And then there’s towards the end, you have a written story! But you’re editing. Thinking it through, revising. Have you developed your voice enough? Have you used good language to convey your points and story? And is it something unique, something that hasn’t been written before? Is it something new under the sun?

At some point you have to let it go, have to decide it’s good enough. Not everyone can be J.K. Rowling or George Lucas and edit their works after they’re already published. But before you reach that point, you can likely hit the hardest road blocks, the most doubt: is it good enough? Will anyone, in their right mind – or at least the mind they bring to the table on the day they’re making the decision – publish it? Would you even self-publish it yourself? As you might be your hardest critic, after all.

I can see a lot of things we might mean by Writer’s Block. Once I get going, in a single session, I tend not to stop when writing – I tend to flow. For me, the trouble is getting started, is having the time, is taking the time. How about you? Any Writer’s Block stories or tips to share? Venture forth to the comments below! Can’t think of what to comment about? Writer’s Block strikes again!

V – Voice

VOne of the most important things in writing – because it is one of the most unique things you have access to as a writer – is your writer’s voice. After all,

There is nothing new under the sun.

Ecclesiastes 1:9

I was surprised when I found out this was a quote from the Bible, actually, because for one thing, it doesn’t seem to fit, and for another thing, that was a long time ago for people to already be believing that there were no new stories or ideas! Yet that same mentality exists today, in full force: there are no new stories.

I’m not here to argue that point. Well, I’d be happy to in the comments. My point, though, is that if there is nothing new under the sun – if your readers, by applying their life experiences (which include any number of books and movies and other stories) find references and analogies between your writing and stories and something someone else has written, well… you’re likely just like every other writer ever! Even if you did not mean a similarity – even if you had never experienced it before – it can still happen. And probably does. All the time. Like, maybe, all the times.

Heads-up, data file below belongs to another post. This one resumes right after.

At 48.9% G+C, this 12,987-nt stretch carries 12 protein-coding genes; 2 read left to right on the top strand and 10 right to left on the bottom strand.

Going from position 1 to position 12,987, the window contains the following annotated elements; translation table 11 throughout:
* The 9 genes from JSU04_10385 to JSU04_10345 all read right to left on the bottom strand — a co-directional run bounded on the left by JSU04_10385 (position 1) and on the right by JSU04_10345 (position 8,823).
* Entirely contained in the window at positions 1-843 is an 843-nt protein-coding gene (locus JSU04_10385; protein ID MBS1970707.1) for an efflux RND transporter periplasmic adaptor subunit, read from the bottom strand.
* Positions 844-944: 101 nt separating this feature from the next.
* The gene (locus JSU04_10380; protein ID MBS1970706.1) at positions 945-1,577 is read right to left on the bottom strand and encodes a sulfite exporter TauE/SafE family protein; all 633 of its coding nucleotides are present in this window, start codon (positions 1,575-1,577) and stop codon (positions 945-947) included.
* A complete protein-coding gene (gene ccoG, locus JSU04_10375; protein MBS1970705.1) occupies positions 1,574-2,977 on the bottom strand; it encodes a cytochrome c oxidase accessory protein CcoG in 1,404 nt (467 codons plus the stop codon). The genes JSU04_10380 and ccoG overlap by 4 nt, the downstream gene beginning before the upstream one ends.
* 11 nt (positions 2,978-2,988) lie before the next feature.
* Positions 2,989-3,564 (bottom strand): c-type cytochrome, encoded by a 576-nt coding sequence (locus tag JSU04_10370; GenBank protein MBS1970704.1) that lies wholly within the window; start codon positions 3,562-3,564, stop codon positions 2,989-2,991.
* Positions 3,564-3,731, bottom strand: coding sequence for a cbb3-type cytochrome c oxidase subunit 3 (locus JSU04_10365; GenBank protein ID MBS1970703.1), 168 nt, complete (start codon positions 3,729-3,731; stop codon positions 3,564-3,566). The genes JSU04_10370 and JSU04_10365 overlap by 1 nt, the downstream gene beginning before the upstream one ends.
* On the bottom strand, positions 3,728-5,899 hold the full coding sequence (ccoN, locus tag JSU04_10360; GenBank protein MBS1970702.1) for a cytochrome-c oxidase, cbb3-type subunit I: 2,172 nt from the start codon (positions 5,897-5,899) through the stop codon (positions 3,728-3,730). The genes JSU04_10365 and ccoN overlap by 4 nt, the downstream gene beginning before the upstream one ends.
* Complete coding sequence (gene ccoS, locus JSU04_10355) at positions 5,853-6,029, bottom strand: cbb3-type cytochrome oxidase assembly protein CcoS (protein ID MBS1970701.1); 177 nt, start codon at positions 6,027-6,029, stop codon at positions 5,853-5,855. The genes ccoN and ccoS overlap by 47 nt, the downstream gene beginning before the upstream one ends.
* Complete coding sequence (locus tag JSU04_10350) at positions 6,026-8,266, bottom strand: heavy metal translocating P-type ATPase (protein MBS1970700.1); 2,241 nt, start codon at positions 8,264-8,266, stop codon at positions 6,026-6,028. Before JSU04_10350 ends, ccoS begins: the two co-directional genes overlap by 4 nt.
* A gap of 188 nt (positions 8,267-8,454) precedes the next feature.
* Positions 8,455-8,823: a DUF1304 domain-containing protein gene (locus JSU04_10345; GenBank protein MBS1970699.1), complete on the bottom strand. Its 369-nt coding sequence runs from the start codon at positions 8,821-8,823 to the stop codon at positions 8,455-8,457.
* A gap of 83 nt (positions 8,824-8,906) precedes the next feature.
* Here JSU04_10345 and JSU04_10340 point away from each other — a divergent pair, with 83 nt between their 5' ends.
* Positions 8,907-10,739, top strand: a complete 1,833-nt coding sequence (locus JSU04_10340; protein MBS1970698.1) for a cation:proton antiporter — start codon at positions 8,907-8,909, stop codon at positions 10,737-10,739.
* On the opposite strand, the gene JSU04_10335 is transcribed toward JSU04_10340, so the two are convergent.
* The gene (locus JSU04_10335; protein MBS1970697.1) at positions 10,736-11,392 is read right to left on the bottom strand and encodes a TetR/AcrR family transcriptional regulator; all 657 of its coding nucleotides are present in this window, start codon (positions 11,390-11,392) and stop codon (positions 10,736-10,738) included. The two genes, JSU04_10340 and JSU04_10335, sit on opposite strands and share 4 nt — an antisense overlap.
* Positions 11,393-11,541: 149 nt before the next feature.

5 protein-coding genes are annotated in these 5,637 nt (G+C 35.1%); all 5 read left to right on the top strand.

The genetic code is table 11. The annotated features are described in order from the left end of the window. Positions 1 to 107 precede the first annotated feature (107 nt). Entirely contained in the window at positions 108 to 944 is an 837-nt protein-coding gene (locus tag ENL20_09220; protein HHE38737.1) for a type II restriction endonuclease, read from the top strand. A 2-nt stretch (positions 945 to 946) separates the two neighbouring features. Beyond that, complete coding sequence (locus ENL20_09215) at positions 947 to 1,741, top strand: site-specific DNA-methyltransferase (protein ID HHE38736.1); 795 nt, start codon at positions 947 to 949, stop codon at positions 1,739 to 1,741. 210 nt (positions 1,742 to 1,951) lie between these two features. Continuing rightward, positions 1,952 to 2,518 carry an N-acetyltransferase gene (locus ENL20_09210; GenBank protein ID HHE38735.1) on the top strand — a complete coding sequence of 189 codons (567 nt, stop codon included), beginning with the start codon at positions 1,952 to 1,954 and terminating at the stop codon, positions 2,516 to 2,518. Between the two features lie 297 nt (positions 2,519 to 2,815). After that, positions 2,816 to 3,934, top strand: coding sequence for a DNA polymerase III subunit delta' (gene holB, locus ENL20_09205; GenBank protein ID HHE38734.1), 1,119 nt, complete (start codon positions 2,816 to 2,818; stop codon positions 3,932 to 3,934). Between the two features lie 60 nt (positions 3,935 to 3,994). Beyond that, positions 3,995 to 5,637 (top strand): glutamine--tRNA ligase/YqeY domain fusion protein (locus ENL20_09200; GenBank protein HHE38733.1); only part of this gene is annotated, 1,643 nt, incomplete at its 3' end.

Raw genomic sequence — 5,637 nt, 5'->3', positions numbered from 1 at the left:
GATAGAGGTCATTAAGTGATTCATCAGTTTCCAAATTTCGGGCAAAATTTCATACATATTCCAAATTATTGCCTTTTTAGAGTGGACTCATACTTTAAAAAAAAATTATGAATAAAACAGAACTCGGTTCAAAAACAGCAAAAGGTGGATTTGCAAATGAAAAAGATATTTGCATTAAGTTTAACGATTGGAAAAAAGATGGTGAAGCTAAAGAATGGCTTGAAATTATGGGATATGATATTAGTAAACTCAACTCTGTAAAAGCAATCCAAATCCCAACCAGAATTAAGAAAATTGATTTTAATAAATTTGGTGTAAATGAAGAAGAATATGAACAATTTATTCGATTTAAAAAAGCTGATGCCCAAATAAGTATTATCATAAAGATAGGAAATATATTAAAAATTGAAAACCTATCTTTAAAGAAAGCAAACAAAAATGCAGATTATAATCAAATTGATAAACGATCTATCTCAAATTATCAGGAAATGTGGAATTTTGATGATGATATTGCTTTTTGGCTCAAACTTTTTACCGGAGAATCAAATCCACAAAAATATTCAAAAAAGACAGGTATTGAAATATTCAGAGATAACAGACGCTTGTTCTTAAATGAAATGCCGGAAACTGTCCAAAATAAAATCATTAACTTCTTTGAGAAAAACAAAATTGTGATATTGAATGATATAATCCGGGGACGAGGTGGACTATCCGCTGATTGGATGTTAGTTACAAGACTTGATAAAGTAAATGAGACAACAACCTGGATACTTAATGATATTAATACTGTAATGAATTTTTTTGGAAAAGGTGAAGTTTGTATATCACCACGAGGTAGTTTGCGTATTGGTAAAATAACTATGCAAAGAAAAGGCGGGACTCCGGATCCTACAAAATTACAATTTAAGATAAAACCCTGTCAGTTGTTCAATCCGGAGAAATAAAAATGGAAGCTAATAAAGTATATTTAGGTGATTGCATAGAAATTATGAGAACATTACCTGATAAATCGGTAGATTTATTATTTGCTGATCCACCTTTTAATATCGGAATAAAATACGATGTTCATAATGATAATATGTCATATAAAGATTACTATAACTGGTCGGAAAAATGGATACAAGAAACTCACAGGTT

But that just brings us back to Voice – it is how you write that will distinguish your work from someone else’s, no matter how similar or different. It shows the difference in how you understand things. It is also the sort of thing that will bring readers back to your works – enjoying how you write, they might try something they would not otherwise read, just because you wrote it.

Whose writer’s Voice do you like? One of my very favorites is Peter David – his humor, his pacing, his character. He has done a lot of work in existing universes – comics, Star Trek, movie novelizations, things like that. However, I’ve found his work in these fields surpasses others, because of how he writes it. I gave a number of examples in the post linked above… since then, I have tried out the Marvel comic A+X, where they do two ten-page stories, with no continuity, no relation to each other or another story, and by a wide variety of writers and artists. And of those, the ones by Peter David might be my favorites. They stood out to me. They were great. Also, this is a fun comic if you want to check out different writers and illustrators and see who you might like!

I should add also that it’s been over a year since that post, and since then Peter David is doing much better, and is back to writing 🙂

I asked a question and then answered it, but let me ask again: whose writer’s voice do you like? Who would you hunt down to read, who do you buy a ton of? And I guess… are all these questions the same thing? Share your thoughts in the comments below!

And if you haven’t read any Ecclesiastes, I highly recommend it. Likely not what you are expecting.

 

U – Understanding

U

Okay, so on the one hand, this seems like me reaching for something that starts with U for the A to Z Challenge. On the other hand, this is one of the ones that made some of the most sense to me.